Some stories are literally true; some of them are figuratively true; some of them are wrong. That’s the nature of stories, isn’t it? They show us all the highlights of the world, but they never leave us certain we can trust the things we know. We listen because they delight us, and mind them as much as they illuminate our hearts; but no one with a lick of sense ever trusts a tale he can’t verify himself. — Alan Rodgers in his Bone Music novel.
It’s deep into summer here, which means everyone pitches in to assist Gus, our Estate Head Gardener, with needed work around the Estate. Weeding, harvesting, deadheading flowers in the formal gardens — the list is almost literally endless. And it’s conference season here, which means extra work for the Kitchen and a need to check the Guest Yurts to make sure they’re in good repair.
So I’ll be busy with helping the Several Annies, my Library Apprentices, on the updated map they’re doing of the pathways, both the commonplace and magical, on this Estate of somewhat indeterminate borders, and that means that I’m putting this together some days ahead of time.
Jeannine says that ‘Any seasoned teacher knows better than to answer the question, “Who is your favourite?” in a class of children, and, so, too, does any seasoned reader feel about a good collection of fantasy short stories. Each one is a gem with its own colour, sound, and emotion. To pick a favourite or two is to do mortal insult to the others, I know, but due to space I’ll have to risk it. Intertwining the powers of Music and Story makes for some magical experiences, and it is on this basis that the editors have collected these fifteen tales from Elfland.’ Read her review of The Horns of Elfland anthology to see what tickled her fancy!
Kestrell looks at a novel of decided Shakespearean tones: ‘Elizabeth Hand’s new novel Illyria follows in a long tradition of science fiction and fantasy stories which reference the works of Shakespeare, particularly the romances, and Hand’s lyrical writing style is a wonderful fit for the dark romance she sets out to tell. The romance tells of the relationship between two cousins, Maddy and Rogan, but like that of the twins Viola and Sebastian in “Twelfth Night” to which the title Illyria alludes, the relationship between Maddy and Rogan proves to be a powerful touchstone for drawing together all the “big ideas” of love, ambition, and conformity to family and social expectations.’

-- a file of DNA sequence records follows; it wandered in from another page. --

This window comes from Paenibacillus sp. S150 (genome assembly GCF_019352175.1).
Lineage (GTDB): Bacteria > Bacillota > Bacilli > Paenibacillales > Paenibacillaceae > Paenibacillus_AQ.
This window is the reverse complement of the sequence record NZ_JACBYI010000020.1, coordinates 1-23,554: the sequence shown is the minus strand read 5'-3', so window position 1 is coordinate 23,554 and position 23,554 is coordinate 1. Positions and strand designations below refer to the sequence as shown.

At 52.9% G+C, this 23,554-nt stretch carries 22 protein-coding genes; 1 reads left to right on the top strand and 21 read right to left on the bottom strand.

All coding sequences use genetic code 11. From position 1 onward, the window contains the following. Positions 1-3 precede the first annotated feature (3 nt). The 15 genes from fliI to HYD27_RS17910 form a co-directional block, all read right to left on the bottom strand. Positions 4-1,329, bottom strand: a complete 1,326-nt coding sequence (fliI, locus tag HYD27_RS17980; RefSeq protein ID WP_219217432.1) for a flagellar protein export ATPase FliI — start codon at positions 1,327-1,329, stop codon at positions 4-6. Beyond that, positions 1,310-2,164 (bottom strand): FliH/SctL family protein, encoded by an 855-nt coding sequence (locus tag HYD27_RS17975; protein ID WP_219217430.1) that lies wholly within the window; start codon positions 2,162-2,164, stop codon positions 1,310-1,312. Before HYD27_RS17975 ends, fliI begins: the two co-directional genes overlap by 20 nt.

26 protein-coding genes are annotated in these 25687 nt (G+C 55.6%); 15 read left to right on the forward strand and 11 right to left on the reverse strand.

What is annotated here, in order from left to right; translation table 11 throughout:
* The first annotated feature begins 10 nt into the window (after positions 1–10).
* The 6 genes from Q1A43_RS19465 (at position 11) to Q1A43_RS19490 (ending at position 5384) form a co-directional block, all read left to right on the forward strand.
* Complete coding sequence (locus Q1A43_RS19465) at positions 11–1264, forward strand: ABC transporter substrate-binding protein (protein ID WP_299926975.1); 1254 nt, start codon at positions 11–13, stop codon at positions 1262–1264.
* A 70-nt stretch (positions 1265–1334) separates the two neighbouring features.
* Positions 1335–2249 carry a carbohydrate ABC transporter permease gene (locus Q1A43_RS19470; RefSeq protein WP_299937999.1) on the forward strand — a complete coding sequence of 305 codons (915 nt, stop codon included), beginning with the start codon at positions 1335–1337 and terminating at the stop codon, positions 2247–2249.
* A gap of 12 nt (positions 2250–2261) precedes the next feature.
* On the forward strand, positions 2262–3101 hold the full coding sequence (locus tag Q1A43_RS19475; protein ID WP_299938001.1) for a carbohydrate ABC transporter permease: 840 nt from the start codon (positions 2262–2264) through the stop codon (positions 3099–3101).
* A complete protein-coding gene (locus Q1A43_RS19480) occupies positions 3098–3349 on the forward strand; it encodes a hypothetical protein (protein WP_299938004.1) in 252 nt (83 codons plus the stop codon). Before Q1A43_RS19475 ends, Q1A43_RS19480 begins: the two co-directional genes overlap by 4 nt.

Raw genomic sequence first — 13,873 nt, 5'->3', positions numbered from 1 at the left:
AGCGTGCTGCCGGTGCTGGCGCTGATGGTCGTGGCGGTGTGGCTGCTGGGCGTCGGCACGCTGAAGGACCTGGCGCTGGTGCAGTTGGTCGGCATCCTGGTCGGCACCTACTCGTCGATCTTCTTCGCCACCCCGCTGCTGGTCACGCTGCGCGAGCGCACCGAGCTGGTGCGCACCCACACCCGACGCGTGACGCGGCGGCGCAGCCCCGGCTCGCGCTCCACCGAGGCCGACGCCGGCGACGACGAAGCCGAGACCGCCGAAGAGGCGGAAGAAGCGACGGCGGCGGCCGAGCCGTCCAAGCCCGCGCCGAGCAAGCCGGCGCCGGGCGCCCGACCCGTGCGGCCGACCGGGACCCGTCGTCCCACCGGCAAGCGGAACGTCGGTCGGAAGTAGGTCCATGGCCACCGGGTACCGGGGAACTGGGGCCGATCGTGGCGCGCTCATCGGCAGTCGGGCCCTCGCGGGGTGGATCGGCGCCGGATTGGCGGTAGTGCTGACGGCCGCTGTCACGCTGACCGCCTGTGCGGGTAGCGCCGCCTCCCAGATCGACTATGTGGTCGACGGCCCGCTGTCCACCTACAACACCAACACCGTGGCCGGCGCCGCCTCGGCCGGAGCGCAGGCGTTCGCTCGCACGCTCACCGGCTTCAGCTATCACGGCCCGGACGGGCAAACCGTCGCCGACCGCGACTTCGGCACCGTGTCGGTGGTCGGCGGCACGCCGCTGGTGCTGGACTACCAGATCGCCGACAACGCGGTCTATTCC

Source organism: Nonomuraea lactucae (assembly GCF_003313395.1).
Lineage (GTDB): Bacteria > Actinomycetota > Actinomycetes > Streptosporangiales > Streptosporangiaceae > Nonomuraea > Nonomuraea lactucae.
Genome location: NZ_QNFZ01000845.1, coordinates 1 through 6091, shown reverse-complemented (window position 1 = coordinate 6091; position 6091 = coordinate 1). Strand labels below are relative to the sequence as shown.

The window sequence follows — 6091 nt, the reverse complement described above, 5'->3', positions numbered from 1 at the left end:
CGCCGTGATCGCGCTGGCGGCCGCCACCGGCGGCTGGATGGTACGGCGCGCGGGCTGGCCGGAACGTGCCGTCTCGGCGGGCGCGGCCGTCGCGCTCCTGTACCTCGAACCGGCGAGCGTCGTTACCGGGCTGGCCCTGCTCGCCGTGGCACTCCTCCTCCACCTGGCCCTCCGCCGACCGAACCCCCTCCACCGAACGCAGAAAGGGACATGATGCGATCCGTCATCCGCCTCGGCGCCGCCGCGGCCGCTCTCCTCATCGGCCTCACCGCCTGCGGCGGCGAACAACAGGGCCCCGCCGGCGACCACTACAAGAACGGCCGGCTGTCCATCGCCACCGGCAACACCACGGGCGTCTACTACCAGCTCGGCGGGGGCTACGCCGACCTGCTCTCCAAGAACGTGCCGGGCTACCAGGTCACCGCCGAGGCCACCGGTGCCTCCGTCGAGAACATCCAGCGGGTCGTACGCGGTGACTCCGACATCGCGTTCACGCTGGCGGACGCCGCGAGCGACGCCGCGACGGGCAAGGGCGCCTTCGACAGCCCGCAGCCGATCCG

Kestrell also has this memorable lead-in for her review of Theodora Goss’ In The Forest of Forgetting: ‘Every book is a grimoire, a witch’s recipe book for summoning thoughts and feelings, travels and transformations. Books of different genres can be used to invoke different seasons: horror for the haunted harvest time of late autumn, mysteries for the long nights of winter, and ghost stories to accompany the thunderstorms of spring. But fantasy — with its bewitching call to be out and away — is for summer.’
Diana Glyer’s The Company They Keep: C.S. Lewis and J.R.R. Tolkien as Writers in Community gets a look-see from Kim: ‘Anyone who has ever read of the legendary group of writers called the Inklings, about their friendship and lives as Oxford academics, has likely wondered about the nature of this long standing group. Its two most commercially successful authors, Tolkien and Lewis, at times seemed to play down the idea that the group, which existed for some three decades, had influenced them in their writing, as did other members of the group. Yet something was clearly going on in these weekly meetings.’
Stories come from a deep need for people to explain things, preferably while being entertained. This thought crossed Robert’s mind while he was reading through Daithi Ó hÓgáin’s The Lore of Ireland: An Encyclopedia of Myth, Legend and Romance: ‘The Lore of Ireland is a magical phrase, calling up images of heroic deeds and fey enchantments, bloody treachery and shining honor, great warriors, cold queens of the Sidhe, leprechauns, cattle raids, enchanted groves, bards, prophecies — it’s sobering to think how much of our collective folklore, our everyday vernacular imagery, comes from Ireland.’
Robert has a cheerful film offering for us today: ‘Gakuen Heaven started off as a computer game called Gakuen Heaven Boy’s Love Scramble. The franchise also includes three PlayStation 2 games, drama CDs, a manga series, and this anime. It’s a delightful bit of BL fluff, and everyone I know who’s seen it adores it.’
Not quite so cheerful is another DVD anime series, The World of Mirage of Blaze: ‘Mirage of Blaze began as a series of boys’ love novels by Mizuna Kuwabara, later adapted to manga with art by Shoko Hamada, finally becoming an anime television series. Rebels of the River’s Edge, also included in this set, came from the same series of novels and was released as an OVA (original video animation). It’s a dark and twisted tale of ancient feuds, possession, obsession, and love gone bad.’